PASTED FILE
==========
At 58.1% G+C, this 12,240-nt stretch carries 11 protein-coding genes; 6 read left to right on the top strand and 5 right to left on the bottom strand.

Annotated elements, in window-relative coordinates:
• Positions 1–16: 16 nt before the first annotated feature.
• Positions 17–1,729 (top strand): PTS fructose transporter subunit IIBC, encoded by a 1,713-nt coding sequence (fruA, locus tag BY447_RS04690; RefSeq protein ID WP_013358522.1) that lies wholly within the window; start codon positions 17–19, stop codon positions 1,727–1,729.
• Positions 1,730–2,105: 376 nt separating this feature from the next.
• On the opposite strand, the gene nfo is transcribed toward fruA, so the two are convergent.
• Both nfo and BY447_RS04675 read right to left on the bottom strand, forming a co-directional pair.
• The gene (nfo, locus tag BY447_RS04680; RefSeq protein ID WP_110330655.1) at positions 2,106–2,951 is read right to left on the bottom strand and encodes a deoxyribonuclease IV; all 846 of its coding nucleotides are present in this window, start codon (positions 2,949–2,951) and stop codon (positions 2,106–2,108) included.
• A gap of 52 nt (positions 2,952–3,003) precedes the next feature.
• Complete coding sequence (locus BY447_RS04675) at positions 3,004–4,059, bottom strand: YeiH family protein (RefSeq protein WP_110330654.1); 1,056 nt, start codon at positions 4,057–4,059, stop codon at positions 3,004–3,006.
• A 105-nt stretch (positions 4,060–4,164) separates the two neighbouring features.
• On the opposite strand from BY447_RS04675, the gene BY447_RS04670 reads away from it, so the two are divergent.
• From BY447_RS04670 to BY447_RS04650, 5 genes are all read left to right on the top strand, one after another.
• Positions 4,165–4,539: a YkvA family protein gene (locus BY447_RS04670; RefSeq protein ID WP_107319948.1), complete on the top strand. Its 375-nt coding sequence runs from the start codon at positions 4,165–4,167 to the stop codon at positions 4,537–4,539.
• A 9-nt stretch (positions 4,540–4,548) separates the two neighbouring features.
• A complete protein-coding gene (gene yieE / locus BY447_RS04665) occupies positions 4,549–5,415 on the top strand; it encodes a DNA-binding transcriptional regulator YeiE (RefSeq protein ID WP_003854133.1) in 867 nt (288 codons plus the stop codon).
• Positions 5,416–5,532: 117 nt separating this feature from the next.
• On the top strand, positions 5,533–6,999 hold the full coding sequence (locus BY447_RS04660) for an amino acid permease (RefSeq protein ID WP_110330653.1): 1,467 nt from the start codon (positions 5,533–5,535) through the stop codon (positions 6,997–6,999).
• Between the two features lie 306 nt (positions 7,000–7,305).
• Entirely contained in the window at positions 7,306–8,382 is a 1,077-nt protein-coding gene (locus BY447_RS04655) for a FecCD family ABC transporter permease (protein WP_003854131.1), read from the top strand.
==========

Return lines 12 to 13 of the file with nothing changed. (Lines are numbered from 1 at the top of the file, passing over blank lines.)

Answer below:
• On the opposite strand from BY447_RS04675, the gene BY447_RS04670 reads away from it, so the two are divergent.
• From BY447_RS04670 to BY447_RS04650, 5 genes are all read left to right on the top strand, one after another.